A retiree from just outside San Antonio told us, “People right now are afraid to talk about politics at a social function because it can really just set off some bad stuff. There’s just so much polarization. If people are not 100% aligned with your point of view, there’s this expectation that ‘I have to hate you.’ What happened to the middle ground?”

The same man told us that “Everybody’s gotten so afraid to have a dialogue about it, they’ll do it like this.” He mimics typing on a keyboard. “But when they get face-to-face, they’re afraid to talk about it. So what happens is people never have the conversation about the common ground of what are their aspirations they want for the world that they want to give their children and grandchildren.”

Another gentleman from San Antonio agreed. “Facebook. Facebook, man, I get it from different directions. They wanna murder Trump and impeach him, and the other ones, ‘It’s a conspiracy.’ It’s crazy. The world is so polarized. You try to avoid the subject, really.”

We also heard much about the disconnect between Washington and the people and places it’s supposed to represent. We’ve heard this sentiment regularly on all of our visits around the country— and in every group we spoke to in TX-23. 

 “There’s a disconnect that the average person feels from D.C.,” a local county official told us. “I see people that came from very modest professions and they go to Washington, then they’re wearing five-thousand-dollar silk suits. Now, you explain that to me. I don’t know how it happens but I can speculate. Temptation’s real high for people. That’s part of the problem. You watch TV as a working stiff and you see these guys—pest control guy—and he’s wearing five thousand dollar suits on TV. I’m just saying it does not breed trust.”

This alienation from Washington helped some people in the 23rd district decide to vote for Trump. Two people we met explicitly told us they voted for Trump (while one person expressly did not vote for Trump). “I’ve never voted Republican,” a nurse said. “I always voted independent because I thought a lot of candidates were crap. I thought, I want somebody who’s not a politician. His history of going from bankruptcy back to millionaire a couple of times, I thought he could save our country and get us out of this deficit we’re in.”

Another person shared this frustration with Washington, but was dismissive of Trump’s potential to change things from the White House. Instead, Congress was where change is most needed.

This person said: “Trump is Trump. I don’t think he’s deviated from that at all. Do I agree with it? Do I think it’s the best thing? No, but he has presented himself the same way for years and I don’t think it’s just our president who controls things and makes things happen. I think it’s our entire government and I think it starts at a local level. And if we’re not doing something with our local level to change it, getting it up to Congress and the Senate, nothing is going to change.”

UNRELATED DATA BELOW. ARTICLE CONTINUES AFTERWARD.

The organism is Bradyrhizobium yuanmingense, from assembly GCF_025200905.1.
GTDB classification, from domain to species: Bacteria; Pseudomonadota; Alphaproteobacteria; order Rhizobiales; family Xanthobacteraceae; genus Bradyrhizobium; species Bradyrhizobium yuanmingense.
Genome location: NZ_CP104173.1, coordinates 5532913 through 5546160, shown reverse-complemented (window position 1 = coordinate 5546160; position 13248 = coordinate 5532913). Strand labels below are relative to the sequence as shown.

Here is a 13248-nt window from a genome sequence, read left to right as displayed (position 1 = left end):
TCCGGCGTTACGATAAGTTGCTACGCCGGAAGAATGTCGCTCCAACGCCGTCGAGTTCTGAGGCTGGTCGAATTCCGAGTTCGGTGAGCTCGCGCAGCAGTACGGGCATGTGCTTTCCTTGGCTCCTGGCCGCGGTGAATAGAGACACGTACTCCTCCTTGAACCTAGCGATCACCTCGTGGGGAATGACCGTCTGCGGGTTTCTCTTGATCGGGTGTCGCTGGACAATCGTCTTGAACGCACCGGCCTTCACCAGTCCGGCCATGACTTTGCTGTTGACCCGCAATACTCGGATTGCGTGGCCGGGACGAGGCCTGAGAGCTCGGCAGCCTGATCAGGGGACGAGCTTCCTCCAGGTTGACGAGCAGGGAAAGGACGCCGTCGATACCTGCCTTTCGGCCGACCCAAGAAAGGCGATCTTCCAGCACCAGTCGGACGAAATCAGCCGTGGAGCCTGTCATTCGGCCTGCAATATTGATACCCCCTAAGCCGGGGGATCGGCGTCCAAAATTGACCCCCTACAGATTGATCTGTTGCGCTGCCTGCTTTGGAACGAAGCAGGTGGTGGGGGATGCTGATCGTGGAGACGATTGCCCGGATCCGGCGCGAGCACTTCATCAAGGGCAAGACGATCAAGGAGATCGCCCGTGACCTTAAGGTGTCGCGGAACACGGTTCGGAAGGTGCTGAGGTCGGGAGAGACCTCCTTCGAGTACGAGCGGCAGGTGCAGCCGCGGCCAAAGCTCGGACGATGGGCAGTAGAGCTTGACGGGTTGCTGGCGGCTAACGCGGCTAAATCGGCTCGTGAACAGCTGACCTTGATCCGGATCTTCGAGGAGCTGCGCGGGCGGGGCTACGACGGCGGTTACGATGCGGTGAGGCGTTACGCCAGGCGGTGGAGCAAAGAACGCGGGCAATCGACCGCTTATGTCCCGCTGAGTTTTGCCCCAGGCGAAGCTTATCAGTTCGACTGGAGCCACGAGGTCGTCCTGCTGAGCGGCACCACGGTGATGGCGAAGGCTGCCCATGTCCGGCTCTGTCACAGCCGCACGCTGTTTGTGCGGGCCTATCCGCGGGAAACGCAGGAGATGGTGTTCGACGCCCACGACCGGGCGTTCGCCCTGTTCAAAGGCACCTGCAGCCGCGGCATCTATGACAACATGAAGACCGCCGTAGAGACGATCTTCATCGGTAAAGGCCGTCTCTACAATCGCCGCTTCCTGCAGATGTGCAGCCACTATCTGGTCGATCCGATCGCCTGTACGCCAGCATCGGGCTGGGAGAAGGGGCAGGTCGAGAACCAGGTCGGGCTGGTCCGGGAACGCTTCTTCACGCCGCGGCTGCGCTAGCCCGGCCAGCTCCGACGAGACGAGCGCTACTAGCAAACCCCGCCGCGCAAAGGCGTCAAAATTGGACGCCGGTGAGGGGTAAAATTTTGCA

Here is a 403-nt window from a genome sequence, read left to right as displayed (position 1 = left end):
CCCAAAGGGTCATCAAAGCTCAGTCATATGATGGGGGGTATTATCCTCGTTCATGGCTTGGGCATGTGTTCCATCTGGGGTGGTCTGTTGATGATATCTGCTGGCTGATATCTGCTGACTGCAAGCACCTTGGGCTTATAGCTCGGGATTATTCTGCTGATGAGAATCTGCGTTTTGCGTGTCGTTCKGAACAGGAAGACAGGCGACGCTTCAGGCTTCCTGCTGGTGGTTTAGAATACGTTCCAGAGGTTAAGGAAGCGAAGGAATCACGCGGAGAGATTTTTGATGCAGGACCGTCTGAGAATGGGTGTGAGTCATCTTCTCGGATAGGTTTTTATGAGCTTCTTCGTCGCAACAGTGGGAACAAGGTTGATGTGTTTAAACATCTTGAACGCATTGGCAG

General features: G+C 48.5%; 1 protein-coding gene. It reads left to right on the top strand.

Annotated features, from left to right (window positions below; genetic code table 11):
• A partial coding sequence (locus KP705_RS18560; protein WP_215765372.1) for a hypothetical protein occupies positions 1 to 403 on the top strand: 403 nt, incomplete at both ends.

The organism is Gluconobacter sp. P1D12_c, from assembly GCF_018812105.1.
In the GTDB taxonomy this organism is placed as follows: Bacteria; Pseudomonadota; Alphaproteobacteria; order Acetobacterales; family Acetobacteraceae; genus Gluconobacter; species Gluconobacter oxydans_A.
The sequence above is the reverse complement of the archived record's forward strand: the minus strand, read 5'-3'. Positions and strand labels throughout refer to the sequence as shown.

Somewhere along Interstate 10, between El Paso and Van Horn, the driver hit the “seek” button on the FM radio. Like other motorists on long, lonely stretches have done, we watched as the numbers went from 88.1 to 107.9 without stopping, starting over again at the bottom and cycling through several times. Half amused, half disappointed, we turned the radio off.

On every visit before this, the time we spent in the car traveling from spot to spot was, at most two hours. On this Texas trip, we spent a total of 9 hours in the car, five hours from Alpine to San Antonio alone.  As much as technology has been a boon to many, its benefits haven’t been universally felt—and this was made very clear to us in the three very distinct experiences observed across one single congressional district. Access to transportation and capital plays such an essential role in the economic well-being of a place, and we heard here how that access can create a virtuous circle in a select few places, while excluding other places altogether.

In so many ways, technology has made the country feel like a much smaller place than it actually is. One can get from San Francisco to New York in five hours.  We can communicate in real time with people who are multiple time zones removed from us. And we can almost instantaneously access information from a seemingly infinite number of sources. But our visit to Texas’ 23rd district reminded us just how big our country is, and how real the distance is between places that are not that geographically far apart.

  • American Electorate176
  • Poverty/Mobility23